What is a 'Medium Of Exchange'

A medium of exchange is an intermediary instrument used to facilitate the sale, purchase or trade of goods between parties. For an instrument to function as a medium of exchange, it must represent a standard of value accepted by all parties. In modern economies, the medium of exchange is currency.

BREAKING DOWN 'Medium Of Exchange'

The use of a medium of exchange allows for greater efficiency in an economy and creates more trade. In a traditional barter system, trade between two parties could only occur if one party had and wanted what the other party had and wanted, and vice versa. But the chances of this occurring at the same time are minimal. Let's say one party had a cow and the other had a lawn mower: with a medium of exchange such as gold coins, all the cow owner would have to do is find a buyer for the cow and she would receive gold coins. Then all she would have to do is find someone selling a lawn mower, which she could purchase with gold coins.

Money as a Medium of Exchange

Money enables anyone who has it to participate equally in market. When consumers use it to purchase something, they are essentially making a bid in response to an asking price. That is what brings order and predictability to the marketplace. Producers know what to produce and how much to charge and consumers can plan their budgets around predictable pricing.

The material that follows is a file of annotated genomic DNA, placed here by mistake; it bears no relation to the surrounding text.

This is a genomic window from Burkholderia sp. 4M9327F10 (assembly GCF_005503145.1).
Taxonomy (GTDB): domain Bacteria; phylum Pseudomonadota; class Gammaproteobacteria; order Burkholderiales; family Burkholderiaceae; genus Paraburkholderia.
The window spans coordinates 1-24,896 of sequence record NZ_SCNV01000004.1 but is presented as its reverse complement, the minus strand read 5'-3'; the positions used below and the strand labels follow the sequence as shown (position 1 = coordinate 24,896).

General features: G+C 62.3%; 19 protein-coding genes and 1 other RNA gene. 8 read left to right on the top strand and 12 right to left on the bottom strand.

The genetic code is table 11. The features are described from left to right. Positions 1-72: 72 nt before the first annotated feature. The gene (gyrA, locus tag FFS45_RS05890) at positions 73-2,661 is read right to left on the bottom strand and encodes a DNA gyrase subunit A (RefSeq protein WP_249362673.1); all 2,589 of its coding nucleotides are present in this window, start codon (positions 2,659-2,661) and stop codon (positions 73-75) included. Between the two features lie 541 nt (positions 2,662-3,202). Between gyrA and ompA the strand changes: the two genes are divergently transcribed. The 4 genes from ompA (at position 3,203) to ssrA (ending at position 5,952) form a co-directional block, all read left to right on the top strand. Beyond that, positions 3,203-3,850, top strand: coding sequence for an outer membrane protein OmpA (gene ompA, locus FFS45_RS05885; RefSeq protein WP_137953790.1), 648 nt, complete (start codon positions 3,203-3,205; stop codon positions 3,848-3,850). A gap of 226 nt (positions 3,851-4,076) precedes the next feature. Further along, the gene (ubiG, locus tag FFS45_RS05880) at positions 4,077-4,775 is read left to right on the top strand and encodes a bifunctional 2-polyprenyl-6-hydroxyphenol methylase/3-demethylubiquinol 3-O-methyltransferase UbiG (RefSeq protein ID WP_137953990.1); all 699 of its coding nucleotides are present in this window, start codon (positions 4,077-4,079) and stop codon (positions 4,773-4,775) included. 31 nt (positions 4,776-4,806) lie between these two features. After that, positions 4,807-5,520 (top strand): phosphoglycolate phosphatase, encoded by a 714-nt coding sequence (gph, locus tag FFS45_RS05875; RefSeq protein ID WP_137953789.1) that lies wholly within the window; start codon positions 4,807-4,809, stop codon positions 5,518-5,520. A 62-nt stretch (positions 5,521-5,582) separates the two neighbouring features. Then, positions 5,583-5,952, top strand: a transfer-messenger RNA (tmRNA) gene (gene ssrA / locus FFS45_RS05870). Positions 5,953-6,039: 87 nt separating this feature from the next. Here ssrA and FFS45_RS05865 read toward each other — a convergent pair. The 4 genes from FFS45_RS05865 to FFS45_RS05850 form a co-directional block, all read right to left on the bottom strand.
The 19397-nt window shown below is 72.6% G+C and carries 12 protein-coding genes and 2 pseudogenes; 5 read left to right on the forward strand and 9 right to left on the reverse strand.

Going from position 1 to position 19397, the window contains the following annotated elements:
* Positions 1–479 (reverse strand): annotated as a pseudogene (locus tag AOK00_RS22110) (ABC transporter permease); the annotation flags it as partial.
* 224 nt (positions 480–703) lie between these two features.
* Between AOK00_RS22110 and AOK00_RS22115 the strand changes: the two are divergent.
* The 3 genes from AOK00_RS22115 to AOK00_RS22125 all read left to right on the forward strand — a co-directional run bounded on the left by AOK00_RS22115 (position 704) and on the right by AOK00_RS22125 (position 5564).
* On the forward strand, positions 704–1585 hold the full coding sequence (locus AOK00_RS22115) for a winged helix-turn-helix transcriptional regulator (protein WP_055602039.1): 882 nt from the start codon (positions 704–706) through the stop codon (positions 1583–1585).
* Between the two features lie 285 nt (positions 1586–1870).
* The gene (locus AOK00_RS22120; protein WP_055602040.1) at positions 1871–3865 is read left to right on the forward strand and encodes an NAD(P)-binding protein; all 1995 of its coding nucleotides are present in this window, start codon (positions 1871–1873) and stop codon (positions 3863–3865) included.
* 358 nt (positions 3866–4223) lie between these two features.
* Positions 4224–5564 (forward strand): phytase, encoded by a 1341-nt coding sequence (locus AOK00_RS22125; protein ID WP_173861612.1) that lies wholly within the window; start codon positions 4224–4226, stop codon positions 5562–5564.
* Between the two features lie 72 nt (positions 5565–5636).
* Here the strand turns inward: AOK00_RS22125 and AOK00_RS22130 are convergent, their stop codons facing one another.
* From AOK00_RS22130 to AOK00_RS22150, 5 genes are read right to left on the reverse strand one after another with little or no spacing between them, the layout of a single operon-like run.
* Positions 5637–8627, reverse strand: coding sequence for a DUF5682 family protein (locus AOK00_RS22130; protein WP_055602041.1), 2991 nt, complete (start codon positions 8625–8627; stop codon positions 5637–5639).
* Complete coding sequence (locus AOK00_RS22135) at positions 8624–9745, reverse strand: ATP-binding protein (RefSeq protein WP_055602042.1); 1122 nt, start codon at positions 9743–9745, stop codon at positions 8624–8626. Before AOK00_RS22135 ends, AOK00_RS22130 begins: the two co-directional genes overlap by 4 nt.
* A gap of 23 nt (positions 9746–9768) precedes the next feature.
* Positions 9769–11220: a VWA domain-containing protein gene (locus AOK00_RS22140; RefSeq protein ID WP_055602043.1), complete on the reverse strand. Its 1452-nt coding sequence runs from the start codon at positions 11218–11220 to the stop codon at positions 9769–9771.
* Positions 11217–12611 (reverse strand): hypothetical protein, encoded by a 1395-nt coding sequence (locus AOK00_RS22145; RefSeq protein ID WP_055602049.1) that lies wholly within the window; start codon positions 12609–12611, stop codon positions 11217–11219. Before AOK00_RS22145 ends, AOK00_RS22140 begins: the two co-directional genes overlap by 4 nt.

When money, as represented by a currency, is no longer viable as a medium of exchange, or its monetary units can no longer be accurately valued, there is no predictability, no ability to plan, no ability to gauge supply and demand. In short, the markets become chaotic. Prices are bid up for fear of scarcity and the unknown, and supply is diminished from hoarding and the inability of producers to replace it quickly enough.

Alternative Currencies as a Medium of Exchange

Alternative currencies have been used throughout time as a means to spur commerce or augment a national currency in times of economic duress. In the early 20th century, companies were forced to issue company scrip and other forms of emergency currency in order to pay their workers massive bank failures caused wide-spread cash shortages. The scrip could be redeemed for food and services or held for future redemption in U.S. Dollars when they became available.

Local currencies have sprung up across the United States with the primary purpose of fostering economic growth and sustainability within a region. The best known case of a successful local currency is the Berkshires region of Massachusetts. BerkShares were first issued in 2006 and are now accepted in all of communities by hundreds of businesses. The value of BerkShares are pegged to the value of the dollar but issued at a discount.

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